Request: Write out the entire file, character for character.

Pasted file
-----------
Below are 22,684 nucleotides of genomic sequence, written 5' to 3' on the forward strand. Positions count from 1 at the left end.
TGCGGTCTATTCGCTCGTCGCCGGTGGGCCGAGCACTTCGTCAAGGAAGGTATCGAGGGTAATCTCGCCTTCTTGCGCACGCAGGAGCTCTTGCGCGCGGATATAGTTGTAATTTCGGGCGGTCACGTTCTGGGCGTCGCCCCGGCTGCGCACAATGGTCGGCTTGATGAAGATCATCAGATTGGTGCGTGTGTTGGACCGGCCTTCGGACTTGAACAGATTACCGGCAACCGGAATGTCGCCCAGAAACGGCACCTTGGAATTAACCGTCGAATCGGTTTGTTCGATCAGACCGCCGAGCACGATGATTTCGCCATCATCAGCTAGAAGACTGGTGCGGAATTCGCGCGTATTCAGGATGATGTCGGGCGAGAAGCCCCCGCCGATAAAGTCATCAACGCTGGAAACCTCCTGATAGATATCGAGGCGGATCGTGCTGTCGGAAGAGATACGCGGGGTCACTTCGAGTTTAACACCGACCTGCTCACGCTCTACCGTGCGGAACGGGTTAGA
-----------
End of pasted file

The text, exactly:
Below are 22,684 nucleotides of genomic sequence, written 5' to 3' on the forward strand. Positions count from 1 at the left end.
TGCGGTCTATTCGCTCGTCGCCGGTGGGCCGAGCACTTCGTCAAGGAAGGTATCGAGGGTAATCTCGCCTTCTTGCGCACGCAGGAGCTCTTGCGCGCGGATATAGTTGTAATTTCGGGCGGTCACGTTCTGGGCGTCGCCCCGGCTGCGCACAATGGTCGGCTTGATGAAGATCATCAGATTGGTGCGTGTGTTGGACCGGCCTTCGGACTTGAACAGATTACCGGCAACCGGAATGTCGCCCAGAAACGGCACCTTGGAATTAACCGTCGAATCGGTTTGTTCGATCAGACCGCCGAGCACGATGATTTCGCCATCATCAGCTAGAAGACTGGTGCGGAATTCGCGCGTATTCAGGATGATGTCGGGCGAGAAGCCCCCGCCGATAAAGTCATCAACGCTGGAAACCTCCTGATAGATATCGAGGCGGATCGTGCTGTCGGAAGAGATACGCGGGGTCACTTCGAGTTTAACACCGACCTGCTCACGCTCTACCGTGCGGAACGGGTTAGA